all good info - I love rosemary tea by itself - once in a while.

parsley - is delicious right from the garden to the rain barrel to the mouth LOL

keep on sharing

Jackie Lynnley profile image

Jackie Lynnley 5 years ago from The Beautiful South Author

Thank you, my days are filled with herbs, glad you shared your likes too.

Enlydia Listener profile image

Enlydia Listener 5 years ago from trailer in the country

I'm just getting ready to pour myself a cup of rosemary and mugwort has been sitting on the stove waiting for me, and this hub reminded me that it was there.

Jackie Lynnley profile image

Jackie Lynnley 5 years ago from The Beautiful South Author

So glad it did Enlydia!

rebeccamealey profile image

rebeccamealey 4 years ago from Northeastern Georgia, USA

I don't know of anyone but Jackie Lynnley that would present these herbs in such an original fashion. I love the song, and I am so surprised to learn of the nutritional value. Especially parley having more C than oranges. How interesting. Voted awesome and shared!

Jackie Lynnley profile image

Jackie Lynnley 4 years ago from The Beautiful South Author

rebecca thank you so much..for the double compliment!

Etherealenigma profile image

Etherealenigma 4 years ago from Florida

Wow. Thanks for passing this info on. I was wondering...what conditions do these plants grow best? Do they like a lot of sunlight? I always have trouble sustaining a thyme plant. I suspect I'm over watering, but even when I don't...they don't last. I can't seem to maintain them. I do pretty well with a lot of my other plants, but this is one that frustrates me, because I love to cook with thyme.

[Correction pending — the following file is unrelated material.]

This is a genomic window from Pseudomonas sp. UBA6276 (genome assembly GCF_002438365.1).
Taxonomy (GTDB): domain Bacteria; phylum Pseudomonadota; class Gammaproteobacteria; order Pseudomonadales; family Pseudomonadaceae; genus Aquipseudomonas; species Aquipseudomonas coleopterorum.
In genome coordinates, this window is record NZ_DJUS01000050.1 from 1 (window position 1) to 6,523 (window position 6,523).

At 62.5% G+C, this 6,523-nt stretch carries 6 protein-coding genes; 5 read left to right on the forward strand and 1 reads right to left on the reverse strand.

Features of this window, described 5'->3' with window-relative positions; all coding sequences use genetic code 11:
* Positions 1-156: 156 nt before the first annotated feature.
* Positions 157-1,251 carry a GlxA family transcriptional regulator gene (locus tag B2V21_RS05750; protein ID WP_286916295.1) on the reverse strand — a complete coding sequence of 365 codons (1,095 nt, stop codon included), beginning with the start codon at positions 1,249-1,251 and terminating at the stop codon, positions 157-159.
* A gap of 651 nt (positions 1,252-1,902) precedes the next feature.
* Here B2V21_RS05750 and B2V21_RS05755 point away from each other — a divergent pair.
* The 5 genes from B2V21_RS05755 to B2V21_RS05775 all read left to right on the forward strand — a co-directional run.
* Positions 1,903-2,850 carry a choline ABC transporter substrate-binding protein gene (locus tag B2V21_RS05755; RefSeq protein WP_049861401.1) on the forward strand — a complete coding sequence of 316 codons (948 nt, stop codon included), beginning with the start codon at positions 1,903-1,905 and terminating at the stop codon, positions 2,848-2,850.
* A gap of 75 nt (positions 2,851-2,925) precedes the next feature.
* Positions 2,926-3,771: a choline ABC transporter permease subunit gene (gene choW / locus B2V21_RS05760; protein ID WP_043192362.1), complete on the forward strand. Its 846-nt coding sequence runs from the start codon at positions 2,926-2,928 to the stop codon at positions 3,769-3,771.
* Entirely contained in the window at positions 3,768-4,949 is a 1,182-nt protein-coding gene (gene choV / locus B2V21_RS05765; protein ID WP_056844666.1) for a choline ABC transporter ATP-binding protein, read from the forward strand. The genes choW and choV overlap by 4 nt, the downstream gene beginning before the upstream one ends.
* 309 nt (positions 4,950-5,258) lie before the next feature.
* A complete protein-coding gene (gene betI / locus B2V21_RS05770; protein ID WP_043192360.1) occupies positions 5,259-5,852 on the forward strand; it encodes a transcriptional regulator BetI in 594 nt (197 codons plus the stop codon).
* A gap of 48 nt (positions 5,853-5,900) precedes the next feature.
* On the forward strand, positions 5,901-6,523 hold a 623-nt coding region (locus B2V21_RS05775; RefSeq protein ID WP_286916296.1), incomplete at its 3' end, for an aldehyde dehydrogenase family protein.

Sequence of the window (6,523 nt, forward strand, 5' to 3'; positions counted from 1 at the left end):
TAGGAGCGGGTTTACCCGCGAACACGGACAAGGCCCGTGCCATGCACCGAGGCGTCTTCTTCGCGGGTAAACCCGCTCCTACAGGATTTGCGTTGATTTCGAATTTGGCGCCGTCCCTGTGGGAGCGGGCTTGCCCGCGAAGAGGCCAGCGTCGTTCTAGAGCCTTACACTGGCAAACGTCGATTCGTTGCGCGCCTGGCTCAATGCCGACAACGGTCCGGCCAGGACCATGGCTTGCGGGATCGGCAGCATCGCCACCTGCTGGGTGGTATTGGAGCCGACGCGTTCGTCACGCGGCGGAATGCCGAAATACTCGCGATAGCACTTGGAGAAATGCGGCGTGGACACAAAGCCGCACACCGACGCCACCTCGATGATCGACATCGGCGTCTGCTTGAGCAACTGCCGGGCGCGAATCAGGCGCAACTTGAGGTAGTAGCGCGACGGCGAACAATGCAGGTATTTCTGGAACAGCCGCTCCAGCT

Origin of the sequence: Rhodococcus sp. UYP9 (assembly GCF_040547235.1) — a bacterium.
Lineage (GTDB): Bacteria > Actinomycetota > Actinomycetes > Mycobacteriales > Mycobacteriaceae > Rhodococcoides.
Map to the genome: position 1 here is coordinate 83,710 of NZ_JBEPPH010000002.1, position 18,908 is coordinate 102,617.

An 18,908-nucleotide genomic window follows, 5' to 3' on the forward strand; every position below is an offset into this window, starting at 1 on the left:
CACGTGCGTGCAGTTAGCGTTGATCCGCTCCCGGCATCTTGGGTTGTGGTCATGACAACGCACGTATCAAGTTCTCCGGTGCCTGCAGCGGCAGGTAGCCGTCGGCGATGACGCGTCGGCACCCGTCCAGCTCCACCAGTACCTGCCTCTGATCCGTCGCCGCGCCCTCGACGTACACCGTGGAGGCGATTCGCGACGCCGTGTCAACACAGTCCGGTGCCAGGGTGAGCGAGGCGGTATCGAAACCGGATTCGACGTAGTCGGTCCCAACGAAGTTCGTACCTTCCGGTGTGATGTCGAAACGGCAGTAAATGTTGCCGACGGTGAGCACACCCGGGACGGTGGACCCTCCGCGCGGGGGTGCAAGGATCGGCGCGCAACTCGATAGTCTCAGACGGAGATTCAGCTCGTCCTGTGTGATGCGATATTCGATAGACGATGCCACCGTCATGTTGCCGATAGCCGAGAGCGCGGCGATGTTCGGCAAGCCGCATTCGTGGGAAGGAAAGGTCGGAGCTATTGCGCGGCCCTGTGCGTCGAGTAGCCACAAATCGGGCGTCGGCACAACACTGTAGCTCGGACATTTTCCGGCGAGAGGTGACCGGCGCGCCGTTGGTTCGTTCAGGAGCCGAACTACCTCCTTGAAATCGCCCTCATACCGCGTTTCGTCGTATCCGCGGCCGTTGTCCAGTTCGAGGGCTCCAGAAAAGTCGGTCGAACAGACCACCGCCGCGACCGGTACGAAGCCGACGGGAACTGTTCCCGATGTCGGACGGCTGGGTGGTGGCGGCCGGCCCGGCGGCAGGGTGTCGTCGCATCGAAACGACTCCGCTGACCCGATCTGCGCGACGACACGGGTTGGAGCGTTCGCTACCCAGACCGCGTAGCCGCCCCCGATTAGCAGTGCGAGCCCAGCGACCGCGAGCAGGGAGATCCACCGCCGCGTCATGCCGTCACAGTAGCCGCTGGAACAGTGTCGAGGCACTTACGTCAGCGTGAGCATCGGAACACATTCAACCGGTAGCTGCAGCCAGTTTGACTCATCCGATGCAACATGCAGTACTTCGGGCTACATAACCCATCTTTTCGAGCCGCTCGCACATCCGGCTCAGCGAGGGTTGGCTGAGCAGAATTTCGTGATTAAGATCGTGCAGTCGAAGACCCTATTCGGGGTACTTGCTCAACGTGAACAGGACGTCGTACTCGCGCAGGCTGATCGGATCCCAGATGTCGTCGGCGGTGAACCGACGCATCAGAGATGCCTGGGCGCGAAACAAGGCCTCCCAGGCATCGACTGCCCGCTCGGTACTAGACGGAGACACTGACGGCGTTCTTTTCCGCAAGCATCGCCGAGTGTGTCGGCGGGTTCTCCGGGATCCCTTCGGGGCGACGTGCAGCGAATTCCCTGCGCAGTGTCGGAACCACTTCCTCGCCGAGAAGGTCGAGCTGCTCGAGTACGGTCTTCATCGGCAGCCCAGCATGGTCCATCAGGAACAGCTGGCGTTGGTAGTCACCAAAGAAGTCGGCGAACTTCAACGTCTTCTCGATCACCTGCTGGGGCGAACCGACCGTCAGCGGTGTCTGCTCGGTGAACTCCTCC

Also, I never thought to make tea from these plants, especially the part about adding milk. I love milk in my tea...rice, almond, or if I can't get those, then I'll do soy milk, but really, soy is not good for you. Nevertheless, I will have to try making tea with them. How long do you boil the leaves? For instance, when I cook with thyme, I like to cook it until the leaves fall off, which I usually do in stews or things with gravy. How do you do it?

Jackie Lynnley profile image

Jackie Lynnley 4 years ago from The Beautiful South Author